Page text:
Consider the following example, again from Microsoft. (While most of the examples in this article come from Microsoft, where Ron heads experimentation, they illustrate lessons drawn from many companies.) In 2008 an employee in the United Kingdom made a seemingly minor suggestion: Have a new tab (or a new window in older browsers) automatically open whenever a user clicks on the Hotmail link on the MSN home page, instead of opening Hotmail in the same tab. A test was run with about 900,000 UK users, and the results were highly encouraging: The engagement of users who opened Hotmail increased by an impressive 8.9%, as measured by the number of clicks they made on the MSN home page. (Most changes to engagement have an effect smaller than 1%.) However, the idea was controversial because few sites at the time were opening links in new tabs, so the change was released only in the UK.
In June 2010 the experiment was replicated with 2.7 million users in the United States, producing similar results, so the change was rolled out worldwide. Then, to see what effect the idea might have elsewhere, Microsoft explored the possibility of having people who initiated a search on MSN open the results in a new tab. In an experiment with more than 12 million users in the United States, clicks per user increased by 5%. Opening links in new tabs is one of the best ways to increase user engagement that Microsoft has ever introduced, and all it required was changing a few lines of code. Today many websites, including Facebook.com and Twitter.com, use this technique.
Microsoft’s experience is hardly unique. Amazon’s experiments, for instance, revealed that moving credit card offers from its home page to the shopping cart page boosted profits by tens of millions of dollars annually. Clearly, small investments can yield big returns. Large investments, however, may have little or no payoff. Integrating Bing with social media—so that content from Facebook and Twitter opened on a third pane on the search results page—cost Microsoft more than $25 million to develop and produced negligible increases in engagement and revenue.
Experiments can guide investment decisions.
Online tests can help managers figure out how much investment in a potential improvement is optimal. This was a decision Microsoft faced when it was looking at reducing the time it took Bing to display search results. Of course, faster is better, but could the value of an improvement be quantified? Should there be three, 10, or perhaps 50 people working on that performance enhancement? To answer those questions, the company conducted a series of A/B tests in which artificial delays were added to study the effects of minute differences in loading speed. The data showed that every 100-millisecond difference in performance had a 0.6% impact on revenue. With Bing’s yearly revenue surpassing $3 billion, a 100-millisecond speedup is worth $18 million in annual incremental revenue—enough to fund a sizable team.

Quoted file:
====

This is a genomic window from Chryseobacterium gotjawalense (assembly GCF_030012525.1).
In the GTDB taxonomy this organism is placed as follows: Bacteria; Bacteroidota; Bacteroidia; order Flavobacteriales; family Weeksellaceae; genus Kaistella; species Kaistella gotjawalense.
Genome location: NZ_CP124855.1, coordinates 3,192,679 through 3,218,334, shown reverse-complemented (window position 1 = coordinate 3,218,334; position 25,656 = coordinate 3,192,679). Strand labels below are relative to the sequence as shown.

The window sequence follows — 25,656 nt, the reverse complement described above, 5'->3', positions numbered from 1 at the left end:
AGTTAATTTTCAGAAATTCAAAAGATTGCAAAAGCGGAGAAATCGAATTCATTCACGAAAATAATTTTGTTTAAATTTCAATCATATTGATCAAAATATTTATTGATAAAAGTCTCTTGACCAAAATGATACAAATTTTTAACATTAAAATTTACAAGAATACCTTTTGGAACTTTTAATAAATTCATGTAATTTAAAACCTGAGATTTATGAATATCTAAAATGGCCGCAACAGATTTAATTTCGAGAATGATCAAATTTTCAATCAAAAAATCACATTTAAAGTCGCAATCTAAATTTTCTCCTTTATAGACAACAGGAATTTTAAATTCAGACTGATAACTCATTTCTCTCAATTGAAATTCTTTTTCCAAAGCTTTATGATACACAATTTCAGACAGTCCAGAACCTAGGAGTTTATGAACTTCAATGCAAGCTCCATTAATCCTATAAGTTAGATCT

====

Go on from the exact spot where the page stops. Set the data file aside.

The test results also helped Bing make important trade-offs, specifically about features that might improve the relevance of search results but slow the software’s response time. Bing wanted to avoid a situation in which many small features cumulatively led to a significant degradation in performance. So the release of individual features that slowed the response by more than a few milliseconds was delayed until the team improved either their performance or the performance of another component.
Build a Large-Scale Capability
More than a century ago, the department store owner John Wanamaker reportedly coined the marketing adage “Half the money I spend on advertising is wasted; the trouble is that I don’t know which half.” We’ve found something similar to be true of new ideas: The vast majority of them fail in experiments, and even experts often misjudge which ones will pay off. At Google and Bing, only about 10% to 20% of experiments generate positive results. At Microsoft as a whole, one-third prove effective, one-third have neutral results, and one-third have negative results. All this goes to show that companies need to kiss a lot of frogs (that is, perform a massive number of experiments) to find a prince.
It’s key to experiment with everything to make sure that changes neither are degrading nor have unexpected effects. At Bing about 80% of proposed changes are first run as controlled experiments. (Some low-risk bug fixes and machine-level changes like operating system upgrades are excluded.)
Scientifically testing nearly every proposed idea requires an infrastructure: instrumentation (to record such things as clicks, mouse hovers, and event times), data pipelines, and data scientists. Several third-party tools and services make it easy to try experiments, but if you want to scale things up, you must tightly integrate the capability into your processes. That will drive down the cost of each experiment and increase its reliability. On the other hand, a lack of infrastructure will keep the marginal costs of testing high and could make senior managers reluctant to call for more experimentation.